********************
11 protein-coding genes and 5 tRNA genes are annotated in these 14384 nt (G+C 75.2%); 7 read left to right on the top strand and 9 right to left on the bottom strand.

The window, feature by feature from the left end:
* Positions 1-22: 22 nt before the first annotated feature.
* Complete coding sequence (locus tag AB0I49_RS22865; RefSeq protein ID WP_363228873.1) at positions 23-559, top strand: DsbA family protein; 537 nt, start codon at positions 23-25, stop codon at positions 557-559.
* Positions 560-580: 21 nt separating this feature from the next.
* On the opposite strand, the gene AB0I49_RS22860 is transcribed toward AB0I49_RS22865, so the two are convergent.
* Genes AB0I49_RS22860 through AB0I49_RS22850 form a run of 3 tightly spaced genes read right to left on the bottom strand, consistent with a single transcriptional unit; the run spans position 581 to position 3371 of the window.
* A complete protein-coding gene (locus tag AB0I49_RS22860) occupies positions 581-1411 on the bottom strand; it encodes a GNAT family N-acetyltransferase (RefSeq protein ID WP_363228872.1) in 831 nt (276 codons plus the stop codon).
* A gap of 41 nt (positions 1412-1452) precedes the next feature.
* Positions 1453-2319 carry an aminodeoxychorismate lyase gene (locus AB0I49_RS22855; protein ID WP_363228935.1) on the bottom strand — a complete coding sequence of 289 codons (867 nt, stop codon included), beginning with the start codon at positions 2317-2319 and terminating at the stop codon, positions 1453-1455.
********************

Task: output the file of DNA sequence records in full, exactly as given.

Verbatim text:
11 protein-coding genes and 5 tRNA genes are annotated in these 14384 nt (G+C 75.2%); 7 read left to right on the top strand and 9 right to left on the bottom strand.

The window, feature by feature from the left end:
* Positions 1-22: 22 nt before the first annotated feature.
* Complete coding sequence (locus tag AB0I49_RS22865; RefSeq protein ID WP_363228873.1) at positions 23-559, top strand: DsbA family protein; 537 nt, start codon at positions 23-25, stop codon at positions 557-559.
* Positions 560-580: 21 nt separating this feature from the next.
* On the opposite strand, the gene AB0I49_RS22860 is transcribed toward AB0I49_RS22865, so the two are convergent.
* Genes AB0I49_RS22860 through AB0I49_RS22850 form a run of 3 tightly spaced genes read right to left on the bottom strand, consistent with a single transcriptional unit; the run spans position 581 to position 3371 of the window.
* A complete protein-coding gene (locus tag AB0I49_RS22860) occupies positions 581-1411 on the bottom strand; it encodes a GNAT family N-acetyltransferase (RefSeq protein ID WP_363228872.1) in 831 nt (276 codons plus the stop codon).
* A gap of 41 nt (positions 1412-1452) precedes the next feature.
* Positions 1453-2319 carry an aminodeoxychorismate lyase gene (locus AB0I49_RS22855; protein ID WP_363228935.1) on the bottom strand — a complete coding sequence of 289 codons (867 nt, stop codon included), beginning with the start codon at positions 2317-2319 and terminating at the stop codon, positions 1453-1455.